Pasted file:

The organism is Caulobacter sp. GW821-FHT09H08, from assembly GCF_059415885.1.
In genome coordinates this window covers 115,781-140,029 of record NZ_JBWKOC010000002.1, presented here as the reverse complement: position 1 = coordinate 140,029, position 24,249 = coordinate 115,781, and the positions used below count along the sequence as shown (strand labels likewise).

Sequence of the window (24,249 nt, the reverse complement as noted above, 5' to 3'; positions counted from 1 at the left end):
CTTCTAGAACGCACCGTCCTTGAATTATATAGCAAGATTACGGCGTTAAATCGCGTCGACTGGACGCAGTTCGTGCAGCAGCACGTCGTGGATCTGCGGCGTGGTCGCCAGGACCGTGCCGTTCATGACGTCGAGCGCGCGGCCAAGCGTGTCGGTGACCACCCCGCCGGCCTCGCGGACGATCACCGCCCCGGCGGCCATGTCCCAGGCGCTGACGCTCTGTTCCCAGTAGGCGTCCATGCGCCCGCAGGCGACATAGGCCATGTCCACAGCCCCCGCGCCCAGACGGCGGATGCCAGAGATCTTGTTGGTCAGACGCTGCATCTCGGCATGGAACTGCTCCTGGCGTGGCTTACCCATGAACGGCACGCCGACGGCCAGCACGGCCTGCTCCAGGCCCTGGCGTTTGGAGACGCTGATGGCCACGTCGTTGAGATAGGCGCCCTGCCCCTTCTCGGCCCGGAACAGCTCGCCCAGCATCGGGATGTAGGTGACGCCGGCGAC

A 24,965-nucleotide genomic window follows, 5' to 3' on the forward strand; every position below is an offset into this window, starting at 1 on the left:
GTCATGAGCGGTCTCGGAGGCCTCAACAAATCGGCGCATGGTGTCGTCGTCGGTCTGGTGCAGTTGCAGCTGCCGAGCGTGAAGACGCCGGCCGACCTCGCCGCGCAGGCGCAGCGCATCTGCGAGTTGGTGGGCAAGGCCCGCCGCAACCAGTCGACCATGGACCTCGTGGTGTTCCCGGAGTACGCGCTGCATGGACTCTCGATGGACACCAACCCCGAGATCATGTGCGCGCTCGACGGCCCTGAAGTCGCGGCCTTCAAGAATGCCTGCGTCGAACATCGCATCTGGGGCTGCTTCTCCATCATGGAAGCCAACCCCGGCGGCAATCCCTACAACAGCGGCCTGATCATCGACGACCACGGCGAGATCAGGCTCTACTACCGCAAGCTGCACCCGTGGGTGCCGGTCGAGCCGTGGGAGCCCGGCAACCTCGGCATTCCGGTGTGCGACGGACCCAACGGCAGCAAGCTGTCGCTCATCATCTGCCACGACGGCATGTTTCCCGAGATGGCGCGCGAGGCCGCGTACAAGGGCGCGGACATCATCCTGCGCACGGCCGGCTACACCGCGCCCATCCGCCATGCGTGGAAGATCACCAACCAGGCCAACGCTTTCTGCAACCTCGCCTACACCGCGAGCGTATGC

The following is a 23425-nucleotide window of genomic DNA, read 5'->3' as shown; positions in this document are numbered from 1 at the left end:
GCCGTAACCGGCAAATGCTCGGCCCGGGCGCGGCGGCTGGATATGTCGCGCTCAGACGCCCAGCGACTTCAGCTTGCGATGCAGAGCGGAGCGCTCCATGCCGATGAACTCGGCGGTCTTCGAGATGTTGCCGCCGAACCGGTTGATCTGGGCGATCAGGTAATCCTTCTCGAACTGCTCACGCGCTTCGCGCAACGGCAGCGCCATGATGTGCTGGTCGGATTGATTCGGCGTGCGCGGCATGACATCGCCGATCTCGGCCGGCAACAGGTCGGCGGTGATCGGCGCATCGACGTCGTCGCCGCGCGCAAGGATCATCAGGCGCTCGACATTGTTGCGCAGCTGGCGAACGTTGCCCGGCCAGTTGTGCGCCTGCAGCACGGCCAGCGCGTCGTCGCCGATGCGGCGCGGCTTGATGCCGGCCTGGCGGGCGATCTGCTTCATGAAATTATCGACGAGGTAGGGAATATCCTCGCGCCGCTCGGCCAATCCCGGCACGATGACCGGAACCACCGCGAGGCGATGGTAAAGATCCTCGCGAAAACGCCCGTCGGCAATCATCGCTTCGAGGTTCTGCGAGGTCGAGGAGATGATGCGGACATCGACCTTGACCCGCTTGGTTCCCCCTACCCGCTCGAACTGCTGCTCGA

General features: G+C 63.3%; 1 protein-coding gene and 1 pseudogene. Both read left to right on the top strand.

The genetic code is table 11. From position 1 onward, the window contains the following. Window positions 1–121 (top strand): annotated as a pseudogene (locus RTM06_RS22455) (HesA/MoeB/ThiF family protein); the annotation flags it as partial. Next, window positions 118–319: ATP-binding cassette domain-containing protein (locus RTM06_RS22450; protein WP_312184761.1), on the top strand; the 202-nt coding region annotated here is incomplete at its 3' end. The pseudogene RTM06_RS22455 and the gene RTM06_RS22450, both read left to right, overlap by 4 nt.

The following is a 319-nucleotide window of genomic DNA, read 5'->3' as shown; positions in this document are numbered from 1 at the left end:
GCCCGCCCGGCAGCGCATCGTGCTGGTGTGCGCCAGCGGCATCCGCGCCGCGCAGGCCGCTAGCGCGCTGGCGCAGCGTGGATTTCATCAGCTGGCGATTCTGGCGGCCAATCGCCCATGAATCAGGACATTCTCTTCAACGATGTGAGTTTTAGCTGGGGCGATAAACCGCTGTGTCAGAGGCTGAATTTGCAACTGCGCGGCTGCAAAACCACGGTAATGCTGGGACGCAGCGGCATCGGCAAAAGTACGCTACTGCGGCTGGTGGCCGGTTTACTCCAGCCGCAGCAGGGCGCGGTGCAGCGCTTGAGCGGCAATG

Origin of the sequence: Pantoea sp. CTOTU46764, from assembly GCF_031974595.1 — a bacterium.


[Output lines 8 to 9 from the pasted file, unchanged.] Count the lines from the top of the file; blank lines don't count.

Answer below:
GCCGTAACCGGCAAATGCTCGGCCCGGGCGCGGCGGCTGGATATGTCGCGCTCAGACGCCCAGCGACTTCAGCTTGCGATGCAGAGCGGAGCGCTCCATGCCGATGAACTCGGCGGTCTTCGAGATGTTGCCGCCGAACCGGTTGATCTGGGCGATCAGGTAATCCTTCTCGAACTGCTCACGCGCTTCGCGCAACGGCAGCGCCATGATGTGCTGGTCGGATTGATTCGGCGTGCGCGGCATGACATCGCCGATCTCGGCCGGCAACAGGTCGGCGGTGATCGGCGCATCGACGTCGTCGCCGCGCGCAAGGATCATCAGGCGCTCGACATTGTTGCGCAGCTGGCGAACGTTGCCCGGCCAGTTGTGCGCCTGCAGCACGGCCAGCGCGTCGTCGCCGATGCGGCGCGGCTTGATGCCGGCCTGGCGGGCGATCTGCTTCATGAAATTATCGACGAGGTAGGGAATATCCTCGCGCCGCTCGGCCAATCCCGGCACGATGACCGGAACCACCGCGAGGCGATGGTAAAGATCCTCGCGAAAACGCCCGTCGGCAATCATCGCTTCGAGGTTCTGCGAGGTCGAGGAGATGATGCGGACATCGACCTTGACCCGCTTGGTTCCCCCTACCCGCTCGAACTGCTGCTCGA

General features: G+C 63.3%; 1 protein-coding gene and 1 pseudogene. Both read left to right on the top strand.